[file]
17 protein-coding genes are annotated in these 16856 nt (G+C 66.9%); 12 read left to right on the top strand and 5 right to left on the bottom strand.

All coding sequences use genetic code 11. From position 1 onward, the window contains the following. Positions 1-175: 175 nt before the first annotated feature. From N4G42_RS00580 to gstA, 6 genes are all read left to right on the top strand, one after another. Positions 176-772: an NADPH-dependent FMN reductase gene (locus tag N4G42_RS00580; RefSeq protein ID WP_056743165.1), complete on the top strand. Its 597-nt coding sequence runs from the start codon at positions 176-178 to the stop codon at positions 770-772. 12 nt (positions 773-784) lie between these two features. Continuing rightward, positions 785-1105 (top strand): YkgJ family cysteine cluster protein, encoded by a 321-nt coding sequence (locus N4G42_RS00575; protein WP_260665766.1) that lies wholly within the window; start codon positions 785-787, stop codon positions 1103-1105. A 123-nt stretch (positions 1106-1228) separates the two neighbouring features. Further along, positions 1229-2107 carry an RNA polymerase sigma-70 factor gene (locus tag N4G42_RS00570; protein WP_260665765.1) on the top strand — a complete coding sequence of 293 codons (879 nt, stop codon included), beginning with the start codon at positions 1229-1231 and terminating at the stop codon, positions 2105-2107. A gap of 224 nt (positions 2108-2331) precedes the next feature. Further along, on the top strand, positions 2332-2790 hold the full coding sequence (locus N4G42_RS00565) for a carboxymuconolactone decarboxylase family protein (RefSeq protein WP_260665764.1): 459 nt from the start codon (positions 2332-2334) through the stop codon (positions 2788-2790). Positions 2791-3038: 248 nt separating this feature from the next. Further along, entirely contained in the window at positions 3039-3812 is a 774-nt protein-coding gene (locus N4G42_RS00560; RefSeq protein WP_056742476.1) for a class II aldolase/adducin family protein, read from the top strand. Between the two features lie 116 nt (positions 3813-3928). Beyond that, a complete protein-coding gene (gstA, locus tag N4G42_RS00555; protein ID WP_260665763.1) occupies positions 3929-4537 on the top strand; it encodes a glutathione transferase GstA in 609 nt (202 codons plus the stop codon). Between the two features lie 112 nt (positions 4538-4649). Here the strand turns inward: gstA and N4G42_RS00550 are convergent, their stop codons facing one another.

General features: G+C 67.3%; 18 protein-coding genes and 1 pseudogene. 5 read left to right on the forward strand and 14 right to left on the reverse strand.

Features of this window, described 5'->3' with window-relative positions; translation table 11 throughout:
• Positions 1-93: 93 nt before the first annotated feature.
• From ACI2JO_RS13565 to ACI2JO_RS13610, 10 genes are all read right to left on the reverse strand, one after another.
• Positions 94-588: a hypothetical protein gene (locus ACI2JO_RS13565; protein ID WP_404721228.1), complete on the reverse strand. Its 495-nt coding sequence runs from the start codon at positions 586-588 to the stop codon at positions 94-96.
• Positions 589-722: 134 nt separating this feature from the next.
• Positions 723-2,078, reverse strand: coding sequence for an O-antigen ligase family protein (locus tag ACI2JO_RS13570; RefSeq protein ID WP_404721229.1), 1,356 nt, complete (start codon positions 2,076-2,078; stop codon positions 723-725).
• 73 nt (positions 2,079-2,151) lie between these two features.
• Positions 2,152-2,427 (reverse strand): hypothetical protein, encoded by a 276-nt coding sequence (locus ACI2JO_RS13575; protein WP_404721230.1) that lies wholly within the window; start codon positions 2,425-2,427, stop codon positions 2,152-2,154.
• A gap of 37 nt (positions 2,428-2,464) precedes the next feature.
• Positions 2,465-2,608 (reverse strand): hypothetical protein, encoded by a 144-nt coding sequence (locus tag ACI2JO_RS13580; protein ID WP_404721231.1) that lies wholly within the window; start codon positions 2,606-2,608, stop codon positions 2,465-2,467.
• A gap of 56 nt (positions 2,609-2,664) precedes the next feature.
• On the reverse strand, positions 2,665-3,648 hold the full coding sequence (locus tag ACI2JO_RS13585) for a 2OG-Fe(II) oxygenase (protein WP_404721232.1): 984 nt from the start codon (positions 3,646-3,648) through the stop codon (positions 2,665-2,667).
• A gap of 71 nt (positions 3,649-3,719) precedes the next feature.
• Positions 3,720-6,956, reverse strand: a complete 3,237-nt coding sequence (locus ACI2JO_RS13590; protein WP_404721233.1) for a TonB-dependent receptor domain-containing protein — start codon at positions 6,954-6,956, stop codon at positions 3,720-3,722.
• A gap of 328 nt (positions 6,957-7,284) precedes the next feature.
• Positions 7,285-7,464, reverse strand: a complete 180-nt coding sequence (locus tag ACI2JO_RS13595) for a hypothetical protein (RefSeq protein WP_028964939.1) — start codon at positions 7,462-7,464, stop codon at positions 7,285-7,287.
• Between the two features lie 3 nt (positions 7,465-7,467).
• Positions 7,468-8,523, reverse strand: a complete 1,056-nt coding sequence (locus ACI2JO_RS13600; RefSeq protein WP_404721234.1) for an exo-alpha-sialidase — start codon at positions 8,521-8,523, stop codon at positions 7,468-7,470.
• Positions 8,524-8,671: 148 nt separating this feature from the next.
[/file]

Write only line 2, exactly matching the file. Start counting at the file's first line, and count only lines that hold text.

All coding sequences use genetic code 11. From position 1 onward, the window contains the following. Positions 1-175: 175 nt before the first annotated feature. From N4G42_RS00580 to gstA, 6 genes are all read left to right on the top strand, one after another. Positions 176-772: an NADPH-dependent FMN reductase gene (locus tag N4G42_RS00580; RefSeq protein ID WP_056743165.1), complete on the top strand. Its 597-nt coding sequence runs from the start codon at positions 176-178 to the stop codon at positions 770-772. 12 nt (positions 773-784) lie between these two features. Continuing rightward, positions 785-1105 (top strand): YkgJ family cysteine cluster protein, encoded by a 321-nt coding sequence (locus N4G42_RS00575; protein WP_260665766.1) that lies wholly within the window; start codon positions 785-787, stop codon positions 1103-1105. A 123-nt stretch (positions 1106-1228) separates the two neighbouring features. Further along, positions 1229-2107 carry an RNA polymerase sigma-70 factor gene (locus tag N4G42_RS00570; protein WP_260665765.1) on the top strand — a complete coding sequence of 293 codons (879 nt, stop codon included), beginning with the start codon at positions 1229-1231 and terminating at the stop codon, positions 2105-2107. A gap of 224 nt (positions 2108-2331) precedes the next feature. Further along, on the top strand, positions 2332-2790 hold the full coding sequence (locus N4G42_RS00565) for a carboxymuconolactone decarboxylase family protein (RefSeq protein WP_260665764.1): 459 nt from the start codon (positions 2332-2334) through the stop codon (positions 2788-2790). Positions 2791-3038: 248 nt separating this feature from the next. Further along, entirely contained in the window at positions 3039-3812 is a 774-nt protein-coding gene (locus N4G42_RS00560; RefSeq protein WP_056742476.1) for a class II aldolase/adducin family protein, read from the top strand. Between the two features lie 116 nt (positions 3813-3928). Beyond that, a complete protein-coding gene (gstA, locus tag N4G42_RS00555; protein ID WP_260665763.1) occupies positions 3929-4537 on the top strand; it encodes a glutathione transferase GstA in 609 nt (202 codons plus the stop codon). Between the two features lie 112 nt (positions 4538-4649). Here the strand turns inward: gstA and N4G42_RS00550 are convergent, their stop codons facing one another.